Hi, I am thinking about buying a Direnza rad for my 2001 DHSE P38. However, looking at the Direnza website, and a couple of E-bay adverts the only radiator that appears to be available is one for a manual 94-99 diesel. On the E-bay website I notice that someone asked if it will suit a 2001 auto but the answer can't be found as the page is no longer available.
I wonder whether anyone can confirm that the radiator advertised, for a manual 2.5 TD 94-99 P38, would fit a 2001 auto 2,5 TD P38 ?
As my old donkey is used for road use only do I really need an aluminium radiator ? I still have the standard unit in the car [I don't know if it has ever been changed] so maybe I would be better just buying a new, standard radiator as it is probably likely to outlast me, and the car.
So the switch appears to be on Permanently.
I change the switch for another used button… same thing. Light on the button regardless.
Nano says no faults with EAS. It also confirms the locking button is activated.
I can’t seem to find anything on the Nano to change to deactivate.
Any idea troops?
It’s been a while since I last used my rangie, I’ve just put a new O2 sensor as I recall one wasn’t working, I’ll be buggered if I can find the settings on nano to check, could someone run me through it,, tia
My P38 is a 2001 County model, so a sort of medium spec. It doesn't have heated or electric seats, however it doesn't have a manual adjuster on the side of the seat like I've seen on other non-electric seats. There is this hole, which appears it should have a button pushed into it. I tried inserting a screwdriver today and twisting it, I can hear and feel it triggering a little microswitch in each direction, but nothing happens. Underneath the seat it's connected into some sort of wiring loom. Ignition was on when I tried it. I've looked online but can't find any reference to this type of seat with just one button. What should it do? And should there be a button in it?
On a different forum someone posted this link to a 'save LPG' petition https://chng.it/JByWb6c6zw
I'm not sure who they're going to send it to etc but I've signed it and I thought others running on LPG might want to sign it too.
I've also posted about this on LPGforum
I am thinking of doing one of LR’s Trek days.
Apparently I need Off-Road insurance to join in the fun.
Have anyone got any insight/experience/recommendation?
Further to Dave’s comment in this thread https://rangerovers.pub/topic/3016-ac-leak-test-at-home?page=2#pid38452, I’ve had a bit of time on my hands today. The car is ready and loaded up so I’ve spent the time waiting for Dina to finish work so we can set off before driving to Spain to write this.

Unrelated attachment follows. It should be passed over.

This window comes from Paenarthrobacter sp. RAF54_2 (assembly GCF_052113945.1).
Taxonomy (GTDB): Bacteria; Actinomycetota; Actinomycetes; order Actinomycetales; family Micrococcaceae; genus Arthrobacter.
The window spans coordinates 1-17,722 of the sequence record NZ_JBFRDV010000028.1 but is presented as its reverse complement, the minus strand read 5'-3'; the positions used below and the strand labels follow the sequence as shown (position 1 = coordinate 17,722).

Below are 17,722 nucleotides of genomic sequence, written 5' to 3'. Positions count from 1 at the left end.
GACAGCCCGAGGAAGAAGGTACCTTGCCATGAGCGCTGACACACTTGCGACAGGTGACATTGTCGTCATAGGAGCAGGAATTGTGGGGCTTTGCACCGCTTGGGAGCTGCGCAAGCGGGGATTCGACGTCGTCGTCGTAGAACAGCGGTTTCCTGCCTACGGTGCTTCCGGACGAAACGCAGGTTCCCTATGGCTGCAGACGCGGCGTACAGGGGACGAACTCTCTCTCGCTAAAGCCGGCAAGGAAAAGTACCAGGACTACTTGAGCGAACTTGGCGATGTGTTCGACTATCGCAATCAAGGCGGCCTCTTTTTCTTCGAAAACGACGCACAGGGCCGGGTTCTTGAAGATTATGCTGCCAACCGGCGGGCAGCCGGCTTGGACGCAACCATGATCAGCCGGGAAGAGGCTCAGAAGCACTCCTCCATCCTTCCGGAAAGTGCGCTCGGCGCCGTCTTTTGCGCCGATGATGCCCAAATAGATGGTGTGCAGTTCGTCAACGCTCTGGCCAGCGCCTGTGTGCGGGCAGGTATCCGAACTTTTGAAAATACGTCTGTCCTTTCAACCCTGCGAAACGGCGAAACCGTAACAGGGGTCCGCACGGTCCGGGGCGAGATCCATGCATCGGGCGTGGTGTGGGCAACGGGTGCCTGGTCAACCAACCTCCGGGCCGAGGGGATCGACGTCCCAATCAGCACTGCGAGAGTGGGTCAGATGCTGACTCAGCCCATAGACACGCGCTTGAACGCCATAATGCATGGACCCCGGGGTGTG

I would like to think that at least some of you understand how the AC system in your car works, but in case you don’t, a little explanation. Everything has 3 states, solid, liquid and gas, the only thing that differs is the temperature that they change from one to another. Water, as we all should know, has a boiling point of 100C, the temperature where it changes state from liquid to gas (and 0C when it changes state again from liquid to solid, aka ice). However, if it is under pressure, the boiling point increases. That is why your cooling system has a pressure cap and the increase in pressure means it doesn’t boil (change from liquid to gas) until around 120C. That is why, as long as you don’t have a leak anywhere, your cooling system can run at 105-110C without boiling. In the same way, if you run on LPG you fill your tank with a liquid (Propane in this case) at around 10bar (145psi) so it remains a liquid but, as Propane has a boiling point of -44C, as soon as it is no longer under pressure, it becomes a gas.
So, what does this have to do with AC? Because it uses this to move heat from one place to another. It is filled with R134a gas, Tetrafluoroethane (CF3CH2F) with a boiling point at atmospheric pressure of -26.1C. Your system also has what are termed a low side and a high side signified by the pressure in the system. Starting at the low side, the system is full of a gas at a pressure of around 2.6 bar when operating. That gas passes through a compressor which raises the pressure to around 10.3 bar (at the High side) at which point it is fed to the condenser (the one in front of the radiator, the one that leaks with monotonous regularity) where, it condenses and becomes a liquid. That generates heat which is dissipated by the airflow though the condenser. This liquid then passes through a small orifice where it vaporises as the pressure drops on the other side of the orifice and goes through the evaporator (see how the names of the various components start to make more sense now?). At this point it gets very cold (although strictly speaking, in thermodynamics there is no such thing as cold, only a lack of heat, so the correct terminology is that it ‘draws heat’, something it took me ages to get my head around when I did the FGas course) in the evaporator, air is blown through it and that is the nice cool breeze you should get out of your vents. At that point the cycle starts again as the gas gets to the compressor to be compressed and turned back into a liquid. This is just the same as a Calor gas bottle getting condensation or even ice forming on the outside if you have your barbecue/patio heater/ blowtorch running flat out for a while. The liquid in the bottle is vaporising so is getting cold (sorry, drawing heat).